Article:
And in his opening remarks after conducting a tour for the officials CMCC Executive Director Mwimanji Chellah said the Choma museum board and management conceived the exhibition as a side event for the UNWTO.

Meanwhile, National Museum Board Executive Secretary, Flexon Mizinga explained that the exhibition intended to “Bring out the Zambian character, the uniqueness of ‘us’ and these artworks portray that in a very special way, we are Zambians because of what we do, we eat, how we treat each other and so these artworks portray that but in a very special way,” he added “It is our hope that some of our guests will find their way here. As of yesterday we were yet to confirm that some of them have signed up so that the UNWTO can spill over into here, buses can be provided”.

Chellah later introduced the museums co-founder and art exhibition co-ordinator Bert Witkamp an artist of Dutch origin who has lived in the country for over 30 years.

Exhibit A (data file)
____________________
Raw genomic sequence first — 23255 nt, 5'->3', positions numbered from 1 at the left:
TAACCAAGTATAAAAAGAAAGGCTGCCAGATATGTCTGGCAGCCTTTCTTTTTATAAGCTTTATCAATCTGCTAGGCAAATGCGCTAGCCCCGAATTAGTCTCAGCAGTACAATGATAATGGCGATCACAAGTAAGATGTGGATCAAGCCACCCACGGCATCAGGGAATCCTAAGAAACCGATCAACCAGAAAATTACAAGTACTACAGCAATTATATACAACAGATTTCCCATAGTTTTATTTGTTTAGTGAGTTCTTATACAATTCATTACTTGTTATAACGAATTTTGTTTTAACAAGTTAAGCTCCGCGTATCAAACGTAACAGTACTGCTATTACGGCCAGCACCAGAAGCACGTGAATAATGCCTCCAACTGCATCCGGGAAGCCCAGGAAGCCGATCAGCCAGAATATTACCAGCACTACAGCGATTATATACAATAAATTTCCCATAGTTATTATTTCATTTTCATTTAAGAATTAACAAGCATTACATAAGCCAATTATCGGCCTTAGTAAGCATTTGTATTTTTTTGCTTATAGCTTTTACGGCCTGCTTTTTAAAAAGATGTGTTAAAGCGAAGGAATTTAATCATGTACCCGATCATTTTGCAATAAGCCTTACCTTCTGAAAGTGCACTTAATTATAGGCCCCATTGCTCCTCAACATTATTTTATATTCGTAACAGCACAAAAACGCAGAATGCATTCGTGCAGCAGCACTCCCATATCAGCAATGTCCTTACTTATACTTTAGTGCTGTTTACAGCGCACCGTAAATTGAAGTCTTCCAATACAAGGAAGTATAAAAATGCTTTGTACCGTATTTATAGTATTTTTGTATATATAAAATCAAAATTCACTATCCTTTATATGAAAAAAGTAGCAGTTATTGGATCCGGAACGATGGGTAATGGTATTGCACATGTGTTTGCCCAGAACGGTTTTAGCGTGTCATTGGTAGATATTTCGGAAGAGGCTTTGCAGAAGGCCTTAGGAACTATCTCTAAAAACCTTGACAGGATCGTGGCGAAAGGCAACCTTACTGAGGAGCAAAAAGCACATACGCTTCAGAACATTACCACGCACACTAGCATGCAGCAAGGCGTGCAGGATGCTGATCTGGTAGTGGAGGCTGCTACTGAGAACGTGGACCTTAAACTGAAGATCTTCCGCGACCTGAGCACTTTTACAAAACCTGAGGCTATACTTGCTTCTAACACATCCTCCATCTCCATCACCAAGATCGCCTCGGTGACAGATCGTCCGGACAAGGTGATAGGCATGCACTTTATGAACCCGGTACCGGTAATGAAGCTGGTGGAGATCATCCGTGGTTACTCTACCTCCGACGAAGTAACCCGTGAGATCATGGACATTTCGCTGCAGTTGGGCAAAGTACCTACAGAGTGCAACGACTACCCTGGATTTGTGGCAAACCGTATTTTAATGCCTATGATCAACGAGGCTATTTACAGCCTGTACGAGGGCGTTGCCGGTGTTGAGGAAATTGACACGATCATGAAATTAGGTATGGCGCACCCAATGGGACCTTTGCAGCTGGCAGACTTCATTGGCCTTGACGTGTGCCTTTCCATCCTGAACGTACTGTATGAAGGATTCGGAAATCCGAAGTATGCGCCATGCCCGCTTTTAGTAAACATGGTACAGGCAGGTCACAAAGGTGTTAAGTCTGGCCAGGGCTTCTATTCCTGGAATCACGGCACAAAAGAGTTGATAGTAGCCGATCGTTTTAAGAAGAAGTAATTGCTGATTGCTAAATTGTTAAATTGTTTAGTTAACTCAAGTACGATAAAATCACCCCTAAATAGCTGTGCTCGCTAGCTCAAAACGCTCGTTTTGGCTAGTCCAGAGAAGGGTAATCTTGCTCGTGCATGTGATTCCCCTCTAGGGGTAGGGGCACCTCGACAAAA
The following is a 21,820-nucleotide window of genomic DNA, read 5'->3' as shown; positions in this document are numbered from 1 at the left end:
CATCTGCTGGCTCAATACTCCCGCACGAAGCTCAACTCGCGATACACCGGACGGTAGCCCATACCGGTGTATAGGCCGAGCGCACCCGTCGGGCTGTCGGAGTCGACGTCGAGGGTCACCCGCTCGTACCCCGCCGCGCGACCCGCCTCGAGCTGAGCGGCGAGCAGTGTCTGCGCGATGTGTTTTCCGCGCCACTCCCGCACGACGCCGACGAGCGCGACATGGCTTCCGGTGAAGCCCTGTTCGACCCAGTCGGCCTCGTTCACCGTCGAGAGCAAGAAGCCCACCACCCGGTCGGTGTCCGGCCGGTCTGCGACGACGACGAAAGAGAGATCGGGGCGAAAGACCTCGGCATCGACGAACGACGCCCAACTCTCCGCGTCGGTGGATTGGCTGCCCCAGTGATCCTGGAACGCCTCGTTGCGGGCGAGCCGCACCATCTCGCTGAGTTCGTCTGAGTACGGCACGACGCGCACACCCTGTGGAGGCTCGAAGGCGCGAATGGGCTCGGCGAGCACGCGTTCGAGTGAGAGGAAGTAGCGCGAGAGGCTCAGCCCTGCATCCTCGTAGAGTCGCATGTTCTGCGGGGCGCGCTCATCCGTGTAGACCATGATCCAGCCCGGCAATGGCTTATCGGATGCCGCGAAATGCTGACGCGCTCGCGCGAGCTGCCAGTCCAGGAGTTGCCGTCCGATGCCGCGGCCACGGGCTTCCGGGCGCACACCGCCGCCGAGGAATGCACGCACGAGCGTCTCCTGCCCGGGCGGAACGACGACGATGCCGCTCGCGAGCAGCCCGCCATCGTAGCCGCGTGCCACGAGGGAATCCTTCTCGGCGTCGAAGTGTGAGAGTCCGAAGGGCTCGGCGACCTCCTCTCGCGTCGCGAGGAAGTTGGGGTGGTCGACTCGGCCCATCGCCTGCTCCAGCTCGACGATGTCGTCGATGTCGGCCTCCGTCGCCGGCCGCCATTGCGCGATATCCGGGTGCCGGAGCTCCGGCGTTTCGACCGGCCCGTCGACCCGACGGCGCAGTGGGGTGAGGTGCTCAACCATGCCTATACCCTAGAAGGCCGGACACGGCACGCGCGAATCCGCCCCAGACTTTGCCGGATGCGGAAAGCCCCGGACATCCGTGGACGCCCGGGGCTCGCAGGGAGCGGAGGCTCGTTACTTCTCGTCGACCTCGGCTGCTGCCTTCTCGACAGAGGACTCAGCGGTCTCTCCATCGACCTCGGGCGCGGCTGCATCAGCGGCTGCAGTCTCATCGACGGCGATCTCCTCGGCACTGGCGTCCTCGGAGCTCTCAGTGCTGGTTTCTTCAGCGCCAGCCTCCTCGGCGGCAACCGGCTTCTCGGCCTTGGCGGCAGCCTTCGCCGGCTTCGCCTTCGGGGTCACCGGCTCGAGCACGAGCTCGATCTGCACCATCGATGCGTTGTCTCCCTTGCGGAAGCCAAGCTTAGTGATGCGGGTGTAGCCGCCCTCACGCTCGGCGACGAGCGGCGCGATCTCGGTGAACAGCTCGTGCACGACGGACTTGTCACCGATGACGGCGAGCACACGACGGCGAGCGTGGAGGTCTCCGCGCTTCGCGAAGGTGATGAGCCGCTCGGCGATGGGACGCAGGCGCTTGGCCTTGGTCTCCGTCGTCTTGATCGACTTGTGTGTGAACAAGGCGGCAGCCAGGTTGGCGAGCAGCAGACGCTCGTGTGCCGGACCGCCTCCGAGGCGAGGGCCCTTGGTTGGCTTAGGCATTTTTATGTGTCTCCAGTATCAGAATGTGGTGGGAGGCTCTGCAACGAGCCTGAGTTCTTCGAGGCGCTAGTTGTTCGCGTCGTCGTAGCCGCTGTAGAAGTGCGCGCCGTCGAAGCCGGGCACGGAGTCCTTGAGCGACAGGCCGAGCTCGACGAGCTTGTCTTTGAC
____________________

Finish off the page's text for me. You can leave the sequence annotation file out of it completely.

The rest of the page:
This early linocut by David Chibwe shows
meticulous detail that is hard to achieve in this medium
“In this room, there are a lot of people who can talk about art in Zambia starting with that man (Chellah) that I have known for 40 years since the first time I came to Zambia. There is also Simon Chungu (artist), Patrick Mweemba (artist) and there is this gentleman who helps put arts in Zambia on the map nationally and internationally Andrew Mulenga (the author) we are very happy to have him here,” said the self-effacing Witkamp as he almost shied away from taking the floor.

He explained that although the exhibition was about printmaking, it was also about drawing in pencil, in charcoal and in pen.